New Jersey Division of Gaming Enforcement

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State of New Jersey
Division of Gaming Enforcement
Seal of the Attorney General of New Jersey.svg
Agency overview
Formed1977 (1977)
JurisdictionNew Jersey
Headquarters1300 Atlantic Avenue, Atlantic City, NJ 08401
140 East Front Street, P.O. Box 047, Trenton, NJ 08625
Agency executive
  • David L. Rebuck, Director
Parent agencyNew Jersey Department of Law and Public Safety
Websitehttp://www.njdge.org/

The New Jersey Division of Gaming Enforcement (DGE) is a governmental agency in the U.S. state of New Jersey that was established in 1977 under the Casino Control Act, N.J.S.A. to ensure the integrity of the casino gaming industry, including sports wagering at horse racetracks, in the state. The DGE operates within the New Jersey Department of Law and Public Safety in the office of the New Jersey Attorney General.[1]

The DGE is supervised by a director appointed by the governor with advice and consent of the New Jersey Senate. The director serves during the term of office of the governor.[2]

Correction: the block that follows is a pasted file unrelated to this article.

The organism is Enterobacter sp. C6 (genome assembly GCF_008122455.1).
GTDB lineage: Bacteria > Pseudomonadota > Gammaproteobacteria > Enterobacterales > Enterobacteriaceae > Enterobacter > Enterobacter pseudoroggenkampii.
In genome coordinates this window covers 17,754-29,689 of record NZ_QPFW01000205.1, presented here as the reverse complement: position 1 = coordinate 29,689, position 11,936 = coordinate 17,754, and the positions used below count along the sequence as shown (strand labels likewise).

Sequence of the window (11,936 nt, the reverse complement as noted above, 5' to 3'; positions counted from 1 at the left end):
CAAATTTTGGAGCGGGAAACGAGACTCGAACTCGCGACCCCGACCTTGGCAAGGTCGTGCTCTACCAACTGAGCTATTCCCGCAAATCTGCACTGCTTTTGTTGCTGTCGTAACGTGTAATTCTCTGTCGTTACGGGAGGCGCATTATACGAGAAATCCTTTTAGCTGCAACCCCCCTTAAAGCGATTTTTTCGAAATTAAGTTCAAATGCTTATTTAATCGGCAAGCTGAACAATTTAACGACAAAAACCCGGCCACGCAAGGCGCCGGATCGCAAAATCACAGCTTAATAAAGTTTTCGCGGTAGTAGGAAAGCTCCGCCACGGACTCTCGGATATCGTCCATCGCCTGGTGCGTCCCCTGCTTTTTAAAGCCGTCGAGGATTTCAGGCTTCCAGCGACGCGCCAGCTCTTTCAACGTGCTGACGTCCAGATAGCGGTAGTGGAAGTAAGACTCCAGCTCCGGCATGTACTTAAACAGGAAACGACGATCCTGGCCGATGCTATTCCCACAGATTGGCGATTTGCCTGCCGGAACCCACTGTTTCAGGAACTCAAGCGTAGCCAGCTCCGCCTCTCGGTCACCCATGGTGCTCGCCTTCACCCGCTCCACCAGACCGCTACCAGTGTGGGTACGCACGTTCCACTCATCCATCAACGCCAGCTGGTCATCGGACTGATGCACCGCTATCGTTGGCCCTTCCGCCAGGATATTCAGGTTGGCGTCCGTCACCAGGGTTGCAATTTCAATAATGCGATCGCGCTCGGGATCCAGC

Activities[edit]

Monitoring Casinos[edit]

DGE investigators monitor casino operations to find violations and assure regulatory compliance.

Licensing[edit]

As each casino owner is obliged to have a license, the Division investigates all of license applicants and reports results to the NJ Casino Control Commission. The Commission conducts a public hearing to deny or grant a license.

Regulatory Enforcement[edit]

The DGE and Regulatory Prosecutions Bureau are responsible for implementing the CCC Rules and Regulations and the laws of the Casino Control Act. Both Bureaus investigate and sue violations of the Act and Regulations.

Technical Services Bureau (TSB)[edit]

The Bureau assures the integrity of all electronic gaming equipment, including all slot machine operations. It tests and evaluates slot machines, analyzes, and verifies jackpot payouts.[3]

See also[edit]

References[edit]

  1. ^ About the Division of Gaming Enforcement, New Jersey Division of Gaming Enforcement. Accessed January 24, 2012.
  2. ^ Article 2, New Jersey Casino Control Act, accessed April 14, 2012.
  3. ^ "State of New Jersey". www.nj.gov. Retrieved 2020-11-08.

External links[edit]